Your liver plays an important role in metabolizing carbohydrates by taking excess glucose out of the bloodstream and storing it for later use.
One of the liver’s functions is regulating blood sugar levels. Your cells use the glucose in your blood for energy, and your liver takes the excess and stores it in the form of glycogen. When your cells need the energy later, like in between meals, the liver will release glucose back into the bloodstream.
But your liver can only store a certain amount of glucose, so the rest can accumulate as fat in the organ.
“If you exceed this amount, it turns into fatty acids and that’s when you get fat deposits in the liver,” Sam explains. That can lead to nonalcoholic fatty liver disease, a condition when your body contains fatter than it can metabolize, causing it to accumulate in the liver cells. (Sugar isn’t the sole cause, but glycogen storage is a big contributor, as is any sugar-induced weight gain.) “Fatty liver can develop within a five-year period,” Gradney explains. But it can happen even quicker based on your dietary habits and genetic predisposition to insulin resistance. If it progresses, it can eventually lead to liver failure down the road. Your love of soda isn’t really worth that, is it?
Having blood saturated with sugar can damage pretty much every other organ, too, as well as your arteries.
Trying to pump blood full of sugar through blood vessels is basically like pumping sludge through a teeny tiny pipe. “The pipes will finally get tired. That’s what happens with your vessels,” Gradney explains. So any area relying on small blood vessels can become affected—kidneys, brain, eyes, heart. “It can lead to chronic kidney disease or kidney failure, high blood pressure, and you have an increased risk of stroke if you have high blood pressure.”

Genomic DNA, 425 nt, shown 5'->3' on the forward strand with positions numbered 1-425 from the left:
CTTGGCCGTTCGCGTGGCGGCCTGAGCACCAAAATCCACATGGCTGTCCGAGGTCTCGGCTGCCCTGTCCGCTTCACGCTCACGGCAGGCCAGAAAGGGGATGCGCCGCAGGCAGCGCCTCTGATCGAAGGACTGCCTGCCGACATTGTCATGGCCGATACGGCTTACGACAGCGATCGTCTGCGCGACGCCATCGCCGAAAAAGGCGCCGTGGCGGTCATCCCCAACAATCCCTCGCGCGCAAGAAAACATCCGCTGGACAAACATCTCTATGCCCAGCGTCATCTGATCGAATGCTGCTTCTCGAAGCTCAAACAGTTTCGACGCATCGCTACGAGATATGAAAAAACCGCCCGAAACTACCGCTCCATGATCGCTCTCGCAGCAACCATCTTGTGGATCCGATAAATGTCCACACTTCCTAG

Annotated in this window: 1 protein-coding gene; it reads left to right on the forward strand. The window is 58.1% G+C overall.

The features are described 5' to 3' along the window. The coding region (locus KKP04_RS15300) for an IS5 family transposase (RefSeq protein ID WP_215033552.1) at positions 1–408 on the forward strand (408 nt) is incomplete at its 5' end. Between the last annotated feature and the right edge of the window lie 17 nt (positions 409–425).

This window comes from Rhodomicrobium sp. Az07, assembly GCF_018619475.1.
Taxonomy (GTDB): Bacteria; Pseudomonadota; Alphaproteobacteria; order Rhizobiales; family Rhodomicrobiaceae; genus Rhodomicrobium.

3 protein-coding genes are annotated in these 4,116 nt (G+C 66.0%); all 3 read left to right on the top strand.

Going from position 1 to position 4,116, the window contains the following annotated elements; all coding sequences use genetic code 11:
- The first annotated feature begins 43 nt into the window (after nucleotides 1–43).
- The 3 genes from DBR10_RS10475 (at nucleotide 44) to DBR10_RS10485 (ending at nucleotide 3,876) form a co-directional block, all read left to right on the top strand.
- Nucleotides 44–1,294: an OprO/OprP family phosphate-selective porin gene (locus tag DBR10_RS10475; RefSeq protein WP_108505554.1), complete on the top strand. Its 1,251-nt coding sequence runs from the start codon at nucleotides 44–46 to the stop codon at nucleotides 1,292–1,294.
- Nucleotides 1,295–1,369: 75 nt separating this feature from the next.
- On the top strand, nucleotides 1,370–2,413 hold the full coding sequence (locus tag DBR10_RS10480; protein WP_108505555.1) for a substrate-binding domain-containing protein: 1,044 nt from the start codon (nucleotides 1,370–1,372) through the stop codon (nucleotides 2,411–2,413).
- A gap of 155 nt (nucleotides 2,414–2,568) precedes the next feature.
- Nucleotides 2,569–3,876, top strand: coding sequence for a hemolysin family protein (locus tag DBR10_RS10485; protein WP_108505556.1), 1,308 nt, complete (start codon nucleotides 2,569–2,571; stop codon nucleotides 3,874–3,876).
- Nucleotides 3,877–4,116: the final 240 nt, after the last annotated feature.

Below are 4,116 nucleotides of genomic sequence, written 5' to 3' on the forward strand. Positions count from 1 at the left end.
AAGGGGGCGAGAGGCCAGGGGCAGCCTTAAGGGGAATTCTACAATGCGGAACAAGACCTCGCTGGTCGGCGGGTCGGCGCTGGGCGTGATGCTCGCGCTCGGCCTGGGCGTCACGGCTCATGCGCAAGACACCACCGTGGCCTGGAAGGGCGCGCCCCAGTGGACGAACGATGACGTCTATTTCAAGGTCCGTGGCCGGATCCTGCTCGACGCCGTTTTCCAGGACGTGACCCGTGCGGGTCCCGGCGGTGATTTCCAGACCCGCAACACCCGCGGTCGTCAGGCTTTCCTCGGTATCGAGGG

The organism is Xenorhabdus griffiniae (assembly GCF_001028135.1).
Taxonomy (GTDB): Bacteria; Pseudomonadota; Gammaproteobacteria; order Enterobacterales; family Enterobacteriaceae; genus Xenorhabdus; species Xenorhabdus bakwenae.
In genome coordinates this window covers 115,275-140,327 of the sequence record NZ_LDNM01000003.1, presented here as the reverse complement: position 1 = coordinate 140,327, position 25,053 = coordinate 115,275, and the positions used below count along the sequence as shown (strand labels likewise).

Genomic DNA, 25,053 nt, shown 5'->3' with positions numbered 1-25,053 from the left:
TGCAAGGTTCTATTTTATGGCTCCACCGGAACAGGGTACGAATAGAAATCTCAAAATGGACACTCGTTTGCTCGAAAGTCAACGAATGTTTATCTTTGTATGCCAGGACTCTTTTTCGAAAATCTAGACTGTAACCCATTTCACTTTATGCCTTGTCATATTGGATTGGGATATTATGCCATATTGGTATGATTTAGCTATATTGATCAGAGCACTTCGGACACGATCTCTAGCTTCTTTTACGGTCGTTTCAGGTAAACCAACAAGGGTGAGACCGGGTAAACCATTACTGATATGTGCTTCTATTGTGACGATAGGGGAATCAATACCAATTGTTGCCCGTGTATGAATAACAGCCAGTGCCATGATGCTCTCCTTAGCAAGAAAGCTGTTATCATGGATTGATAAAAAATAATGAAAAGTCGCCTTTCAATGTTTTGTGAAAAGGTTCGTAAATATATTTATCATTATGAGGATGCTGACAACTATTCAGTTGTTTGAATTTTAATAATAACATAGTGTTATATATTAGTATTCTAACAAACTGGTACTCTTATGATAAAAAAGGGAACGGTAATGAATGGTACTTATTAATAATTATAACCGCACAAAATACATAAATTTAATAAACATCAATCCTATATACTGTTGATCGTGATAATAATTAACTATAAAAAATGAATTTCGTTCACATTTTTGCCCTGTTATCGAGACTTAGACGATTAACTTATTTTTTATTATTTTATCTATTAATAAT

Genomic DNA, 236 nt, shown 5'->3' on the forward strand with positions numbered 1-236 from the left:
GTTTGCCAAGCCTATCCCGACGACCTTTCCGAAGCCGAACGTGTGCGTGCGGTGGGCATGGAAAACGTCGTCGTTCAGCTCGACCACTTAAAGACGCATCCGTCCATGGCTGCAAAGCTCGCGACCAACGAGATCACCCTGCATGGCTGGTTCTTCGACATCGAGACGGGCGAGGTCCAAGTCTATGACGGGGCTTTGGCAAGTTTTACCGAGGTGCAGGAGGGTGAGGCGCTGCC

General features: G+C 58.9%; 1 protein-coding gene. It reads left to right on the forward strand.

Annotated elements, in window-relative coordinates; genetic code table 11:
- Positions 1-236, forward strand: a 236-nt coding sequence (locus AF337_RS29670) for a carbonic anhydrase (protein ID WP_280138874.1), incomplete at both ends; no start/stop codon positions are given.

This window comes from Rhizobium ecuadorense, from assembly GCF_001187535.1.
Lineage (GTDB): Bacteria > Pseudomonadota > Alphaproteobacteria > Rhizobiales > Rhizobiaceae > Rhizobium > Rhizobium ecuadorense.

It also screws up your skin by breaking down collagen and aging you faster.
In addition to slathering on fancy anti-aging serums and SPF, cutting back on sugar can help skin look younger for longer. “The collagen and elastin fibers in the skin are affected by a lot of sugar in the bloodstream,” explains dermatologist Debra Jaliman, M.D. Through a process called glycation, glucose attaches to proteins in the body. This includes collagen and elastin, the proteins found in connective tissues that are responsible for keeping skin smooth and taught. Studies have shown glycation makes it harder for these proteins to repair themselves, resulting in wrinkles and other signs of aging.
As your dentist has probably told you, eating a lot of sugar leads to tooth decay.
“The sugar itself doesn’t do any damage, but it sets off a chain of events that can,” explains Jessica Emery, D.M.D., owner of Sugar Fix Dental Loft in Chicago. “We have bacteria in our mouths that feed on the sugars that we eat; when this takes place it creates acids that can destroy tooth enamel. Once the tooth enamel is weakened, you’re more susceptible to tooth decay.”
If you’re ready to eat less sugar, simply reading nutrition labels is a good way to start. But the basic fact is there’s no “right” amount of sugar you should be consuming.
Added sugar is packed into so many foods that you’d never really think about (case and point: ketchup). “We encourage people to read labels and count grams of sugar,” Gradney says. According to the Academy, there’s no hard and fast recommendation for daily intake, she adds. The good rule of thumb: “Always choose the option that has the least amount of sugar in it. If you have juice or soda, choose water.” Choose whole fruits instead of drinking the juice—the sugar content is less concentrated and the fiber helps your body break it down more effectively. And choose whole foods to naturally limit the amount of sugar in your meals. “The more you stay away from processed foods, the better off you’ll be.”